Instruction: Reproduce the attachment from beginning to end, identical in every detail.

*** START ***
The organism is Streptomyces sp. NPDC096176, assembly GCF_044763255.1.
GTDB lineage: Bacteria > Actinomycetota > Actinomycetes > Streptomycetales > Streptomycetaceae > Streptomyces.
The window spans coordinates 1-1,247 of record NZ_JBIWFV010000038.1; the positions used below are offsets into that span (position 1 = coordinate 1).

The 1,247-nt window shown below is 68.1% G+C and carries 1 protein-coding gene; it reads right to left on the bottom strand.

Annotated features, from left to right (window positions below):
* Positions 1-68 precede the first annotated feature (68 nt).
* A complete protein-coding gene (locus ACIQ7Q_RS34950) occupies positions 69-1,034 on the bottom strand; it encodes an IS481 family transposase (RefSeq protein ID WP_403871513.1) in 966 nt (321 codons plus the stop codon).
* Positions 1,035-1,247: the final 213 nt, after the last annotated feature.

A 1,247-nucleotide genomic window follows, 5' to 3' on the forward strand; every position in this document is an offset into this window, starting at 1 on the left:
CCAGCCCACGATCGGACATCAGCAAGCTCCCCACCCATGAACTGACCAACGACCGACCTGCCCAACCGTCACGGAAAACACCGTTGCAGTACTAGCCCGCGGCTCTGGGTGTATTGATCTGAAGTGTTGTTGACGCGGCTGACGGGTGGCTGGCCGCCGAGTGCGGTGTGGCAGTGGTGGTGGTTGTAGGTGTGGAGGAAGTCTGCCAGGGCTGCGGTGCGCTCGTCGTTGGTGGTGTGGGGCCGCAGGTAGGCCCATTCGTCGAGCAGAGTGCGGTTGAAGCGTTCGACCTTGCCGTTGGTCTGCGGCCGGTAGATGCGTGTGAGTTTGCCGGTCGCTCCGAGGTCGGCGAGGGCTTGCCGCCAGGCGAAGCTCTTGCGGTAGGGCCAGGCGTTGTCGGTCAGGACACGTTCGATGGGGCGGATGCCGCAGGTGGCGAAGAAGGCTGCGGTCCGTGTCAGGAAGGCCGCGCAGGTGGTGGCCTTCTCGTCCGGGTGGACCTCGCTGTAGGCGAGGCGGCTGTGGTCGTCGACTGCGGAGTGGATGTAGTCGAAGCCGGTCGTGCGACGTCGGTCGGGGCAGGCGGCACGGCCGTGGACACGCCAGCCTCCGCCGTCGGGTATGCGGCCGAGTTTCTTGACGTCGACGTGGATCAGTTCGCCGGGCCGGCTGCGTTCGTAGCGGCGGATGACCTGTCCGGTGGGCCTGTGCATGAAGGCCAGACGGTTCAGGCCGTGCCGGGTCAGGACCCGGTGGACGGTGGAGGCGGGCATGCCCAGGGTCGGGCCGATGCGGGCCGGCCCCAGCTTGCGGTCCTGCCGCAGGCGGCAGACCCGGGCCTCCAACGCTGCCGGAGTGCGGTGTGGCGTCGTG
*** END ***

The organism is Streptomyces sp. NPDC096176, assembly GCF_044763255.1.
GTDB lineage: Bacteria > Actinomycetota > Actinomycetes > Streptomycetales > Streptomycetaceae > Streptomyces.
The window spans coordinates 1-1,247 of record NZ_JBIWFV010000038.1; the positions used below are offsets into that span (position 1 = coordinate 1).

The 1,247-nt window shown below is 68.1% G+C and carries 1 protein-coding gene; it reads right to left on the bottom strand.

Annotated features, from left to right (window positions below):
* Positions 1-68 precede the first annotated feature (68 nt).
* A complete protein-coding gene (locus ACIQ7Q_RS34950) occupies positions 69-1,034 on the bottom strand; it encodes an IS481 family transposase (RefSeq protein ID WP_403871513.1) in 966 nt (321 codons plus the stop codon).
* Positions 1,035-1,247: the final 213 nt, after the last annotated feature.

A 1,247-nucleotide genomic window follows, 5' to 3' on the forward strand; every position in this document is an offset into this window, starting at 1 on the left:
CCAGCCCACGATCGGACATCAGCAAGCTCCCCACCCATGAACTGACCAACGACCGACCTGCCCAACCGTCACGGAAAACACCGTTGCAGTACTAGCCCGCGGCTCTGGGTGTATTGATCTGAAGTGTTGTTGACGCGGCTGACGGGTGGCTGGCCGCCGAGTGCGGTGTGGCAGTGGTGGTGGTTGTAGGTGTGGAGGAAGTCTGCCAGGGCTGCGGTGCGCTCGTCGTTGGTGGTGTGGGGCCGCAGGTAGGCCCATTCGTCGAGCAGAGTGCGGTTGAAGCGTTCGACCTTGCCGTTGGTCTGCGGCCGGTAGATGCGTGTGAGTTTGCCGGTCGCTCCGAGGTCGGCGAGGGCTTGCCGCCAGGCGAAGCTCTTGCGGTAGGGCCAGGCGTTGTCGGTCAGGACACGTTCGATGGGGCGGATGCCGCAGGTGGCGAAGAAGGCTGCGGTCCGTGTCAGGAAGGCCGCGCAGGTGGTGGCCTTCTCGTCCGGGTGGACCTCGCTGTAGGCGAGGCGGCTGTGGTCGTCGACTGCGGAGTGGATGTAGTCGAAGCCGGTCGTGCGACGTCGGTCGGGGCAGGCGGCACGGCCGTGGACACGCCAGCCTCCGCCGTCGGGTATGCGGCCGAGTTTCTTGACGTCGACGTGGATCAGTTCGCCGGGCCGGCTGCGTTCGTAGCGGCGGATGACCTGTCCGGTGGGCCTGTGCATGAAGGCCAGACGGTTCAGGCCGTGCCGGGTCAGGACCCGGTGGACGGTGGAGGCGGGCATGCCCAGGGTCGGGCCGATGCGGGCCGGCCCCAGCTTGCGGTCCTGCCGCAGGCGGCAGACCCGGGCCTCCAACGCTGCCGGAGTGCGGTGTGGCGTCGTG